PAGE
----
1) Fair enough, however SAP’s domain expertise in numerous industries paired with the collective know-how of partners gives SAP a unique opportunity to constantly increase the number of innovative cloud solutions running on HCP. That may be line-of-business applications or so-called verticals targeting specific industries. Not to forget that HCP is to-date the only enterprise in-memory PaaS in the market, which is a strong unique selling proposition in itself.

2) In fact, on-premise extensions are very interesting for SAP’s installed-base, which seem to share SAP’s point of view that future IT landscapes will remain hybrid comprising both on-premise and cloud solutions. For many customers and partners, such hybrid scenarios are a good starting point to extend their businesses into the cloud and get experience with cloud platforms. Just think of Fiori-like scenarios, which bring immediate value and that’s just the tip of the iceberg.

3) In regards to cloud extensions there are two points I’d like to emphasize on that explain the unique selling proposition of HCP: seamless integration and co-location. Let’s take SuccessFactors Employee Central as an example to explain that. New solutions or extensions build with HCP seamlessly integrate into the look & feel of the original application, which ensures a great and holistic user experience. As both SaaS solution and extension are co-located in the same data center there is practically zero latency.

MyPOV – SAP is smart at packaging these 3 different scenarios in the usage of HCP – all three of them being close to what SAP needs to do internally anyway, so why not make it good enough / attractive enough for customers and partners attempting to do the same.

I don’t quite understand what Holger implies when he writes “all three of them being close to what SAP needs to do internally anyway“, yet it may be misunderstood and eventually result in people getting a wrong conception of the vision/mission of HCP! Let’s be clear about this: the platform aspect is not an afterthought, but has been the primary motivation for HCP from day one!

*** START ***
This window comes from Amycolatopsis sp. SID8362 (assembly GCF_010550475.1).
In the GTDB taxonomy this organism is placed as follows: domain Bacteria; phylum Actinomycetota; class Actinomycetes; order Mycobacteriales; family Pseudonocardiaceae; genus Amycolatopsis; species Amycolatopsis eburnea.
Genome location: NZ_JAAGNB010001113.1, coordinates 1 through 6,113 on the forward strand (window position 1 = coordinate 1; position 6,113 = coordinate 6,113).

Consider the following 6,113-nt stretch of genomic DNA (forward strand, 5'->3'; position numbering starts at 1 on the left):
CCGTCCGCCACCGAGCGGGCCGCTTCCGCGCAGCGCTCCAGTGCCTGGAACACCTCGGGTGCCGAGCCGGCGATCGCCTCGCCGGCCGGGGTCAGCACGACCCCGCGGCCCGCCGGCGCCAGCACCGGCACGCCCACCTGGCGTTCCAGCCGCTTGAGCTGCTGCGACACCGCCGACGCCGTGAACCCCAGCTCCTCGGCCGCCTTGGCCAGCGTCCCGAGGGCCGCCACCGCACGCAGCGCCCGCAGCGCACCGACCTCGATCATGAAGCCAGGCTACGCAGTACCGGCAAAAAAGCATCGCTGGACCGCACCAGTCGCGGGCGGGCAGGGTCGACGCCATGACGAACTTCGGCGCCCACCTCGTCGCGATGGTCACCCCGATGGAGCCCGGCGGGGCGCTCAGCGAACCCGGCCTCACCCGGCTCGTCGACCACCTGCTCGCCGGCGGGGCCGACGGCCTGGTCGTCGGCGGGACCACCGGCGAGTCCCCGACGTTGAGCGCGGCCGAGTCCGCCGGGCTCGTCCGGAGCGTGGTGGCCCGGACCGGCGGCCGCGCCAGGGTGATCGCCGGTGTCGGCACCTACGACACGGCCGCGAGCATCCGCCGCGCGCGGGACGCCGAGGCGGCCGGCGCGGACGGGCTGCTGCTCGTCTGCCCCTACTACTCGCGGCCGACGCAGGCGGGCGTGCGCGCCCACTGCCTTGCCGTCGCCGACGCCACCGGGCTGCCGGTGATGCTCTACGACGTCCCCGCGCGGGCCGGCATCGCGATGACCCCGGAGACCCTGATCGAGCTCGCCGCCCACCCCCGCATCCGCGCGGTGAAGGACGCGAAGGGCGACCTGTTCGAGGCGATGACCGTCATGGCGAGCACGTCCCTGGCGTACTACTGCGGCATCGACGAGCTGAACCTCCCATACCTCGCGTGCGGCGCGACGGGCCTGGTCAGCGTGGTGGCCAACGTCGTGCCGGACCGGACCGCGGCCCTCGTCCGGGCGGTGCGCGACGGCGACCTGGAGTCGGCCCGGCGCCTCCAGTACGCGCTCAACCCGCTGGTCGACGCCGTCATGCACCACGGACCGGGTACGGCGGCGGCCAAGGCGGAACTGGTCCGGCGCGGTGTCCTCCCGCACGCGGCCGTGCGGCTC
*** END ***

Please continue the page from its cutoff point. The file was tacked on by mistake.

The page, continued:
I’ve personally talked and written about the (cloud) platform play on numerous occasions and in SAP’s understanding it is fundamental to have a vital partner and customer ecosystem in order to be successful with platform. I believe that the SAP PartnerEdge Program for Application Development and the SAP Startup Focus Program speak volumes about SAP’s ambitions in this regard.

Re: Concerns

SAP’s cloud vision is very database centric. With the rest of the industry looking more at compute elasticity, SAP is going its own path. We discussed this previously, and it may work out for SAP one more time – but going a special path remains a risk for enterprises.

I wouldn’t call SAP’s cloud vision “database-centric”. True, HANA is an important and differentiating aspect of all of SAP’s products and technologies, yet keep in mind that HANA is more than just a database, but rather a full application development platform. More so, there are concrete plans to support other databases as well. In fact, I’d say HCP is all about choices on all layers from database to programming model. All of that is by intention to make the platform attractive for all kinds of customers, partners and – last, but not least – developers.

SAP has done good progress becoming more open source driven and using more open source (well, what is the alternative?). On the other side it has still ambition with its new programming language River – I haven’t heard from the River folks in a while – so SAP will have to balance open source vs proprietary at some point.